Special Feature
Lover's heartfelt wartime diary opened up

By IH 24/05 Updated: 25/05 14:23

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Buy photos » Doreens diary - Paul Eldridge (left), chair of the Leek Wootton History Group with other members plus Bill Wright and Mary Simmons, nee Wright, outside the old family home The Hayes, formerly called Wootton Court. 21.012.021.leam.jm2 (www.buyphotos247.com)

THE WARTIME diary of a Leek Wootton housewife is being opened to all more than 65 years after peace was declared.

Doreen Wright wrote her diary in the form of letters to her husband Gilbert, a Flying Officer in 605 (County of Warwick) Squadron, who was reported ‘Missing in Action’ on May 22 1940. Her main reason for writing the diary was so to keep her husband ‘up to speed’ on the lives of their three young children, who were five and twins of two at the start of the diary.

The diary is an unguarded and unaltered account of her life throughout the first half of the war, and reveals her intense love of Gilbert and her desperate hope he would soon return home.

She also recounts the ups and downs of living as a guest in the home of her parents-in-law - the family’s home in Chalfont St Giles being let out at the start of the war - and her various contributions to the war effort, which included driving a WVS canteen to bombed out areas, including Coventry, helping to run the Leek Wootton WI Preservation Centre and sewing and knitting for injured servicemen.

The diary also gives the perspective and opinions of an someone living in Warwickshire during a period when the world was in turmoil, the impact of worldwide events on her immediate community, including the London and Coventry blitz as well as the impact of a bomb on a small rural village, and her reaction to wider events such as the bombing of Pearl Harbour.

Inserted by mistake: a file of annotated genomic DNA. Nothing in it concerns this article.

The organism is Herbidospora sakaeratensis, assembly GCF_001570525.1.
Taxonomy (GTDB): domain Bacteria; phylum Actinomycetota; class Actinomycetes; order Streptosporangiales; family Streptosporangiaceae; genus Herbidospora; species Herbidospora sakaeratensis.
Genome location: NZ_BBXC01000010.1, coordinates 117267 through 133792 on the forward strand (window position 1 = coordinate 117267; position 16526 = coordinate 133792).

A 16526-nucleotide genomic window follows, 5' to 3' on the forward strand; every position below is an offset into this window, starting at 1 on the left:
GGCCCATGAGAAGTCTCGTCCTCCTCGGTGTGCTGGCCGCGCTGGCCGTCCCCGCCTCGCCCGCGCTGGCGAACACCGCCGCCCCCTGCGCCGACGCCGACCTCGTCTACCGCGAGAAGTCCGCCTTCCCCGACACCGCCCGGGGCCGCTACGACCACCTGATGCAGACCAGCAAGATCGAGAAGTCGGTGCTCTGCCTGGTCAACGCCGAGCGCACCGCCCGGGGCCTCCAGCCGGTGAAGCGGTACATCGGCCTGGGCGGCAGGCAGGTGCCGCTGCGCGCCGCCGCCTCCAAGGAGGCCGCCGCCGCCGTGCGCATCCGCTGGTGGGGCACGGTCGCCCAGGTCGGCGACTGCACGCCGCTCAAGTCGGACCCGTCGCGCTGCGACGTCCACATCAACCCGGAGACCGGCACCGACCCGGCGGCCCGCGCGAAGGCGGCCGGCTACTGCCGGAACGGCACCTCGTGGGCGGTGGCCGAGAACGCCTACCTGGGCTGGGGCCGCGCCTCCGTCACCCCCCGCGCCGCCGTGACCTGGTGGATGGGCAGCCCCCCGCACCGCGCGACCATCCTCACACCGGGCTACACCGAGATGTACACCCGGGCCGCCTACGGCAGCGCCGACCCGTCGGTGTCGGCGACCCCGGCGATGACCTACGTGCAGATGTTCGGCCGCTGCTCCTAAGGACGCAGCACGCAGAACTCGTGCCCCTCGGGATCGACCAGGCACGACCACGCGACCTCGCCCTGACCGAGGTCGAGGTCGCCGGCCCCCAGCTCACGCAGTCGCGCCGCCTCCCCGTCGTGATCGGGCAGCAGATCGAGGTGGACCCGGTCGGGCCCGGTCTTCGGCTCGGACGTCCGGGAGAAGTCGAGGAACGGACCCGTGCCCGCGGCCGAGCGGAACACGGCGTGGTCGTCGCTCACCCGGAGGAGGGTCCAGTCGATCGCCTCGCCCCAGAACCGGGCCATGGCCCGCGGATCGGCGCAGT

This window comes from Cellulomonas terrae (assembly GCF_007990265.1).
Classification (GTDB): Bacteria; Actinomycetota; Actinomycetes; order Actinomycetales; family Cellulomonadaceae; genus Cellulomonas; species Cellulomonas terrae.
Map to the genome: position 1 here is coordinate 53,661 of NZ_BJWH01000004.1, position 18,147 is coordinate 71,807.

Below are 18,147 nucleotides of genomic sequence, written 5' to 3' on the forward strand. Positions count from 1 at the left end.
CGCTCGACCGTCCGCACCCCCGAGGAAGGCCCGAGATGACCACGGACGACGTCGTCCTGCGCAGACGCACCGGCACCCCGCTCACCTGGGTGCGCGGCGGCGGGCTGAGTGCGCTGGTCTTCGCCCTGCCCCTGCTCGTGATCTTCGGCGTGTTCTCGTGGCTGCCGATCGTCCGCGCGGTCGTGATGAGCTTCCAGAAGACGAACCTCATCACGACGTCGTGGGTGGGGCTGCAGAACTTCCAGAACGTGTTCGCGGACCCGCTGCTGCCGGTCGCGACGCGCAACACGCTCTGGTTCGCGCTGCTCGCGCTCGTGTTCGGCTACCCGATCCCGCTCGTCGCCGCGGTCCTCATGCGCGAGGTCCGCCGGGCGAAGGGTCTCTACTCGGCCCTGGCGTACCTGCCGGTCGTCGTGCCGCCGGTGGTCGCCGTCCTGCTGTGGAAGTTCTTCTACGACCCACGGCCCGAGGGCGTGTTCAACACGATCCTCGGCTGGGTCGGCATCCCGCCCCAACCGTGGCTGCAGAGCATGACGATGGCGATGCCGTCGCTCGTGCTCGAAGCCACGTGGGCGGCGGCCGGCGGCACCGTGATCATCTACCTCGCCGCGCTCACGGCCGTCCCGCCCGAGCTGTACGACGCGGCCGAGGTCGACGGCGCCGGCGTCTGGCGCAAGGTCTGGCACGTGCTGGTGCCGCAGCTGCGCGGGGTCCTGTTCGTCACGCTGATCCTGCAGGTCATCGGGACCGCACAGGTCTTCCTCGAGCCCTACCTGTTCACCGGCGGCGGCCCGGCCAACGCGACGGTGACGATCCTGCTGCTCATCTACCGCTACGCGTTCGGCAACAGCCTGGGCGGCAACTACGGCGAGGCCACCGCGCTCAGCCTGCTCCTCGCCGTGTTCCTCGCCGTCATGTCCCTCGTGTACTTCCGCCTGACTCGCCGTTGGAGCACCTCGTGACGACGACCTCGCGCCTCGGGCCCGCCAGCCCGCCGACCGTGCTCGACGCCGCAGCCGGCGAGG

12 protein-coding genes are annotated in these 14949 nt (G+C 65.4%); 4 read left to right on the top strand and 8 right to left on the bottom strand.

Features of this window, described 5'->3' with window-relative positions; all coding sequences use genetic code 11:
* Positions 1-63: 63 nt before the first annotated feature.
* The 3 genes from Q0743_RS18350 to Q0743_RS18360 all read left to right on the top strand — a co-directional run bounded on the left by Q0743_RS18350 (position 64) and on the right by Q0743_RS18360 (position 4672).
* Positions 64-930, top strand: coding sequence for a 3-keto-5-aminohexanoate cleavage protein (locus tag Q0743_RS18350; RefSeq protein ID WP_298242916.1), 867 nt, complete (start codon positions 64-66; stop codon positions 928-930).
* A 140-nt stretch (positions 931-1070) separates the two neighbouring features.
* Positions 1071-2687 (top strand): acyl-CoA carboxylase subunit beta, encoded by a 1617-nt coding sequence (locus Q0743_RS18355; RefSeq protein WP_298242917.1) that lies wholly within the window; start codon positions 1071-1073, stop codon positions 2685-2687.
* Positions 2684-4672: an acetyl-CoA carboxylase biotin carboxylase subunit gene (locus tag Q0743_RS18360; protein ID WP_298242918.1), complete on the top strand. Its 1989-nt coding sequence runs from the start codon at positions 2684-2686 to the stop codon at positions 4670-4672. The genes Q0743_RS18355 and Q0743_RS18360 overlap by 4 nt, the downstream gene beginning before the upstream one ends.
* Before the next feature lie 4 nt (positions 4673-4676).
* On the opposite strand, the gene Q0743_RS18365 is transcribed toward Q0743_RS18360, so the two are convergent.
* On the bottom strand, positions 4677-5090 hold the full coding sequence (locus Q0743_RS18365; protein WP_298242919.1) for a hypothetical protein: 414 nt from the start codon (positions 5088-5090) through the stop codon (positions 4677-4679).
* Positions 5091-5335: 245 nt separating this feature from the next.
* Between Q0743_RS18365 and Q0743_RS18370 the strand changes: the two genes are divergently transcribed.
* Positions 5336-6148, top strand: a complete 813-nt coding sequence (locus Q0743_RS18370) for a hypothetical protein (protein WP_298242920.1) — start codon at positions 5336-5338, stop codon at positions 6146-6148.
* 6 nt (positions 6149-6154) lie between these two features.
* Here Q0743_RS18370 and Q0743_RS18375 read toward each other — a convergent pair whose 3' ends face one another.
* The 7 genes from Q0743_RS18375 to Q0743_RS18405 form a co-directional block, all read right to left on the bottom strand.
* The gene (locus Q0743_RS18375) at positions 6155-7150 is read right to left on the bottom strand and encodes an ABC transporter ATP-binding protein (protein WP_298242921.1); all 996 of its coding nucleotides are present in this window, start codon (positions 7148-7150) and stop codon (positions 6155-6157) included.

Doreen keeps up the diary through the darkest days of both the war and her own grief, until December 1942, when she comes to terms with Gilbert's loss following reports received from France and packs away the diary.

The Leek Wootton History Group carried out the project to publish Doreen's Diary - The Life of an Indomitable Woman in Warwickshire During World War II. It was not until Doreen died in August 2003 aged 95 that the diary was discovered.

Paul Eldridge, Chairman of Leek Wootton History Group, said: “The life of Doreen Wright (nee Cooper) was a long and incredibly full one, and it will be clear to readers why, when we started on this project we incorporated into its title ‘The life of an indomitable woman’."

Chapters written by members of the Leek Wootton History Group, tell more of Doreen’s incredibly full life. She was a successful sportswoman in her youth, swimming at the British Empire Games in 1930, where she won a Gold Medal, and playing ice hockey for England.

She also trained in textile design at The Royal College of Art and was commercially successful, selling designs to Shell and Sandersons.

After her marriage, Doreen continued her interests through teaching and in later life was a founder member of The Lace Guild.

Her wartime activities, in addition to her role as a single mother, included taking on financial decisions for the family, and maintaining her husband’s interest in a small chain of garages in Buckinghamshire, where she also served as a local councillor.

Published with the support of the Heritage Lottery Fund, Leek Wootton History Group is celebrating the launch of the diary with an exhibition at Leek Wootton Village Hall on Saturday (May 26) between 10am and 4pm. Entry is free.

Copies of the book, priced £9.99, will be on sale. The book will also be available from Kenilworth Books in Talisman Square, and Warwick Books in Market Place.

Visit www.doreensdiary.org.uk for further details.

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Buy photos» ABOVE RIGHT - Doreen’s husband Gilbert who was reported Missing in Action in May 1940. (s)

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Buy photos» The indomitable Doreen Wright. (s)

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